The Central Dogma
1. The Central Dogma of Molecular Biology
2. Transcription
3. DNA vs RNA
4. Translation
5. The Protein Code
6. Putting it all together
1. The Central Dogma of Molecular Biology
The central dogma of molecular biology is a simple phrase describing the flow of information in cells:
DNA makes RNA makes protein.

Or, a more detailed version of the phrase would be:
DNA is transcribed into RNA strands. Messenger RNA strands are then translated into proteins.

The central dogma path is largely one-way. While there are some special cases where RNA can be transcribed back into DNA, proteins are never translated back into nucleic acids.

Fill in the central dogma.


The first portion of the central dogma, "DNA makes RNA" is a process called transcription. DNA is transcribed into RNA. This means that a strand of DNA is read by an enzyme called RNA polymerase, and a new strand of RNA is created from the DNA template.

But, DNA is double-stranded and RNA is only single-stranded. So how does the RNA polymerase know which strand to use?

DNA has a promoter region slightly upstream from where the RNA polymerase needs to bind. This promoter region allows the polymerase to find the correct place to begin transcription. When transcribing, the RNA polymerase moves from 3' to 5', so the polymerase will use the DNA strand with the 3' end nearest the promoter region.

The DNA strand used for transcription is called the template strand. The other strand is called the non-template strand.
In the image above, which strand is the template strand?

When DNA is transcribed into RNA, what changes?

In the previous section, we saw that DNA is double-stranded while RNA is only single-stranded. Another difference is the switch of nucleic acids thymine and uracil.

For every thymine (T) that was present in a DNA strand, RNA polymerase will instead use uracil (U). So each time RNA polymerase sees an adenine (A) on the template strand, rather than complementing the A with a T, it will use U.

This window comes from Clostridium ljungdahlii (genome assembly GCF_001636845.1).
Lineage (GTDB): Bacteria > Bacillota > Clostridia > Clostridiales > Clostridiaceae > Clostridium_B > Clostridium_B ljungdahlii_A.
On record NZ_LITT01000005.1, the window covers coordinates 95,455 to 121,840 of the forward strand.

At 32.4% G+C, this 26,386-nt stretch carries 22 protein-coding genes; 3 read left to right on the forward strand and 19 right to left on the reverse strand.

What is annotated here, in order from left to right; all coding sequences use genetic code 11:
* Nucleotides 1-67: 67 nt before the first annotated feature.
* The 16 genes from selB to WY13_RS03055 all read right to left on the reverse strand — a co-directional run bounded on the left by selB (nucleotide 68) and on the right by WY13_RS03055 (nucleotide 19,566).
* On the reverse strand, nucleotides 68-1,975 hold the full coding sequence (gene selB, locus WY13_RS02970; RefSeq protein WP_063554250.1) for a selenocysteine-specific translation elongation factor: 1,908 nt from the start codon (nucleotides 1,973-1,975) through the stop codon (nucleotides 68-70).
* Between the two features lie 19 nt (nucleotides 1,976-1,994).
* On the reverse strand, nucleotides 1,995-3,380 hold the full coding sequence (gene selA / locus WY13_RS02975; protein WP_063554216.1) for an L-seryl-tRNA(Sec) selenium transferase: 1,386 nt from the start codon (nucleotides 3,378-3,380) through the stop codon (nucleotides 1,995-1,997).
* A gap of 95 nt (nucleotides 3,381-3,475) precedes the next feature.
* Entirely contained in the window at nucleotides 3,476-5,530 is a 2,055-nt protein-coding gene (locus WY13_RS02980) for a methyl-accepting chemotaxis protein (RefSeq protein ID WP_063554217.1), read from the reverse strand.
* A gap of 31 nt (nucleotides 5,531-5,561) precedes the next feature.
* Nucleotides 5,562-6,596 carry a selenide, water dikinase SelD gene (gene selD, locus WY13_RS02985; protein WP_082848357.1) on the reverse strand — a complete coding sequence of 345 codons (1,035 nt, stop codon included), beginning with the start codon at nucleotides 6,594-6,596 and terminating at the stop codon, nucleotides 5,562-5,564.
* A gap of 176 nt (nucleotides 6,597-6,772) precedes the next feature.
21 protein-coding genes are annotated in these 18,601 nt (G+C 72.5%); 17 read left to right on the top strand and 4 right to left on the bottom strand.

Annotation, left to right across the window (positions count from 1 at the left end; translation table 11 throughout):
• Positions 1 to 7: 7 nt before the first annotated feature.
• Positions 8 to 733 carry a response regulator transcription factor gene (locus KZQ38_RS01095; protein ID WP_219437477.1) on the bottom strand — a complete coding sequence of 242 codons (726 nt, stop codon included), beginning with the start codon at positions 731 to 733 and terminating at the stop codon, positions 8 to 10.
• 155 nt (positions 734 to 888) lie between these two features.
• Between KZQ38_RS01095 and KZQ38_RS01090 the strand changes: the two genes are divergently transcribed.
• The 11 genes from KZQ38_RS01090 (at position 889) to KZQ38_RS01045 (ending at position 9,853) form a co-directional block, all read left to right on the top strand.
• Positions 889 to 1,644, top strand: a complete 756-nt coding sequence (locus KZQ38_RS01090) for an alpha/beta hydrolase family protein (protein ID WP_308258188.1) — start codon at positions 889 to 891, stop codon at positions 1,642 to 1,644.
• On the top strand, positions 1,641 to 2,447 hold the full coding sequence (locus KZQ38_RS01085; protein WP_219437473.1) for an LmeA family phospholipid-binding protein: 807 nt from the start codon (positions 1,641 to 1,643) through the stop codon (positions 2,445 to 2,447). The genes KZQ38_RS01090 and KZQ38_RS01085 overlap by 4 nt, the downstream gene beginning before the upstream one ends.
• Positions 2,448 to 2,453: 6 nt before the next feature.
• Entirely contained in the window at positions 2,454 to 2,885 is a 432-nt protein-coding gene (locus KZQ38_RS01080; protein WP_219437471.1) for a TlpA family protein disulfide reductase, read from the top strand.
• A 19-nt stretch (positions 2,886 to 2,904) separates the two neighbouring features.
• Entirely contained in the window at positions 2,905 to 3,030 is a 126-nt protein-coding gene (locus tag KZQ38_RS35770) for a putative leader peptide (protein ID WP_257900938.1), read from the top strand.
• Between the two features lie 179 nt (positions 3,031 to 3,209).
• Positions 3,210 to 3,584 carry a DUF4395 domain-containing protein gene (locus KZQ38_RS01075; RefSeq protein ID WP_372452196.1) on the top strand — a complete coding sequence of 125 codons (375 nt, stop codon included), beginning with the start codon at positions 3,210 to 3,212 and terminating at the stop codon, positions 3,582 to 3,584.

What is the RNA complement of the following DNA template?
DNA can be transcribed into 3 different kinds of RNA:
1. messenger RNA (mRNA)
2. ribosomal RNA (rRNA)
3. transfer RNA (tRNA)

While each of these types of RNA are important in gene expression, in this lesson we will focus on mRNA because that is the type of RNA that is translated into proteins.

When mRNA is read to make proteins (the final step in the central dogma) the process is called translation. The mRNA is translated into an amino acid chain.

5. The Protein Code
How does translation work?

Every 3 nucleotides codes for one amino acid. Each set of 3 nucleotides is called a codon. A tRNA reads the mRNA's codons and adds the appropriate amino acids. The chart below shows all the possible nucleotide combinations and for which amino acids they code.

Notice that there are several codons that code for the same amino acid. There are 64 possible nucleotide combinations, but only 20 amino acids. Often, it is the third nucleotide in a codon that can be changed without changing the amino acid. AUG is a special codon, which codes for methionine, but also acts as a start codon, telling the polymerase where to begin. UAA, UAG, and UGA are all stop codons which do not code for any amino acid. Because there is no amino acid to match those codons, translation ends when a stop codon is read.
Translate the following codons into amino acids. Use the chart to help you. Answer by typing the one-letter amino acid abbreviation. For example, enter R for Arginine.
6. Putting it all together
Now use your knowledge of transcription and translation to work through the following questions. Your final answer will reveal the solution to this question: Which amino acid was the first to have it's codon deciphered in 1961?
First, using the non-template strand below, write out the sequence for its complementary template strand of DNA. Leave a space between each codon to help you keep track.

7. Lesson Done